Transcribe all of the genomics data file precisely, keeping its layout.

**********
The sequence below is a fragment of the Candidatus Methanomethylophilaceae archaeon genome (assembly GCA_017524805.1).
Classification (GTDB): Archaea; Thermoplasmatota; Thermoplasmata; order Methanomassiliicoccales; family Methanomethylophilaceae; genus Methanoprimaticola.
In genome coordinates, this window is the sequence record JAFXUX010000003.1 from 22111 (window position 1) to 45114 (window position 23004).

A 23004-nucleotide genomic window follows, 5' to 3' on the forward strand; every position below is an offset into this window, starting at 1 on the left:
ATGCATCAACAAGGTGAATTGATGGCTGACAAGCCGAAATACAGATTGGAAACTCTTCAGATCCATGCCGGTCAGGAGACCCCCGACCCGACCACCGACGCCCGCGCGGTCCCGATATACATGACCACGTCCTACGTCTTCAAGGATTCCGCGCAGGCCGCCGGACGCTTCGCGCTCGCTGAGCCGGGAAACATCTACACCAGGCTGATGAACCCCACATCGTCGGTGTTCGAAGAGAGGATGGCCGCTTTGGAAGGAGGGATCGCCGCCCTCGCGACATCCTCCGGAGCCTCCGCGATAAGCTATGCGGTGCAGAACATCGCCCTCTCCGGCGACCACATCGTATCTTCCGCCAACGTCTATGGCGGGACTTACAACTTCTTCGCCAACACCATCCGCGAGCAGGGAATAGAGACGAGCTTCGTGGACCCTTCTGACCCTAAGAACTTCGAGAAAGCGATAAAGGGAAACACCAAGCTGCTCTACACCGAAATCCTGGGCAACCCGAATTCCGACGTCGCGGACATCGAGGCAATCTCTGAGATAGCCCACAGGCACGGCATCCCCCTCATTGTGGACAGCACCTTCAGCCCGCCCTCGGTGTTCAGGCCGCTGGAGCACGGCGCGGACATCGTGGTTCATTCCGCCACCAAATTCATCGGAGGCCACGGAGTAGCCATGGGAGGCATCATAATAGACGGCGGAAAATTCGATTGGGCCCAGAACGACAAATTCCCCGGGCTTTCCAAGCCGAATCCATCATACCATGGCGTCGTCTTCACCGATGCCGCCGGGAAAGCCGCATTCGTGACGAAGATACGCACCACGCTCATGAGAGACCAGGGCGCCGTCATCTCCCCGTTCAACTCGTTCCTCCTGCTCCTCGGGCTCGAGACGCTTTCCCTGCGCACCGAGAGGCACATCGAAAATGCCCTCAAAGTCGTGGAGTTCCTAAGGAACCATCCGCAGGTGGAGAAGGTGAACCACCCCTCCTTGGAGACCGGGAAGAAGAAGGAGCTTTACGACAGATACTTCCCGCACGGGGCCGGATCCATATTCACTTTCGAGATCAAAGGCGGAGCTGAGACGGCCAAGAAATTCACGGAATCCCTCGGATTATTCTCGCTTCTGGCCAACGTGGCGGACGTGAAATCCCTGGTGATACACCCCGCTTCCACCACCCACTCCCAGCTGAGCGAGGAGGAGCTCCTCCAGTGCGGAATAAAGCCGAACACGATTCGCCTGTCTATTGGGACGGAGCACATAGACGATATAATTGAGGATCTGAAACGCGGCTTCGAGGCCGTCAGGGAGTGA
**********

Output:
The sequence below is a fragment of the Candidatus Methanomethylophilaceae archaeon genome (assembly GCA_017524805.1).
Classification (GTDB): Archaea; Thermoplasmatota; Thermoplasmata; order Methanomassiliicoccales; family Methanomethylophilaceae; genus Methanoprimaticola.
In genome coordinates, this window is the sequence record JAFXUX010000003.1 from 22111 (window position 1) to 45114 (window position 23004).

A 23004-nucleotide genomic window follows, 5' to 3' on the forward strand; every position below is an offset into this window, starting at 1 on the left:
ATGCATCAACAAGGTGAATTGATGGCTGACAAGCCGAAATACAGATTGGAAACTCTTCAGATCCATGCCGGTCAGGAGACCCCCGACCCGACCACCGACGCCCGCGCGGTCCCGATATACATGACCACGTCCTACGTCTTCAAGGATTCCGCGCAGGCCGCCGGACGCTTCGCGCTCGCTGAGCCGGGAAACATCTACACCAGGCTGATGAACCCCACATCGTCGGTGTTCGAAGAGAGGATGGCCGCTTTGGAAGGAGGGATCGCCGCCCTCGCGACATCCTCCGGAGCCTCCGCGATAAGCTATGCGGTGCAGAACATCGCCCTCTCCGGCGACCACATCGTATCTTCCGCCAACGTCTATGGCGGGACTTACAACTTCTTCGCCAACACCATCCGCGAGCAGGGAATAGAGACGAGCTTCGTGGACCCTTCTGACCCTAAGAACTTCGAGAAAGCGATAAAGGGAAACACCAAGCTGCTCTACACCGAAATCCTGGGCAACCCGAATTCCGACGTCGCGGACATCGAGGCAATCTCTGAGATAGCCCACAGGCACGGCATCCCCCTCATTGTGGACAGCACCTTCAGCCCGCCCTCGGTGTTCAGGCCGCTGGAGCACGGCGCGGACATCGTGGTTCATTCCGCCACCAAATTCATCGGAGGCCACGGAGTAGCCATGGGAGGCATCATAATAGACGGCGGAAAATTCGATTGGGCCCAGAACGACAAATTCCCCGGGCTTTCCAAGCCGAATCCATCATACCATGGCGTCGTCTTCACCGATGCCGCCGGGAAAGCCGCATTCGTGACGAAGATACGCACCACGCTCATGAGAGACCAGGGCGCCGTCATCTCCCCGTTCAACTCGTTCCTCCTGCTCCTCGGGCTCGAGACGCTTTCCCTGCGCACCGAGAGGCACATCGAAAATGCCCTCAAAGTCGTGGAGTTCCTAAGGAACCATCCGCAGGTGGAGAAGGTGAACCACCCCTCCTTGGAGACCGGGAAGAAGAAGGAGCTTTACGACAGATACTTCCCGCACGGGGCCGGATCCATATTCACTTTCGAGATCAAAGGCGGAGCTGAGACGGCCAAGAAATTCACGGAATCCCTCGGATTATTCTCGCTTCTGGCCAACGTGGCGGACGTGAAATCCCTGGTGATACACCCCGCTTCCACCACCCACTCCCAGCTGAGCGAGGAGGAGCTCCTCCAGTGCGGAATAAAGCCGAACACGATTCGCCTGTCTATTGGGACGGAGCACATAGACGATATAATTGAGGATCTGAAACGCGGCTTCGAGGCCGTCAGGGAGTGA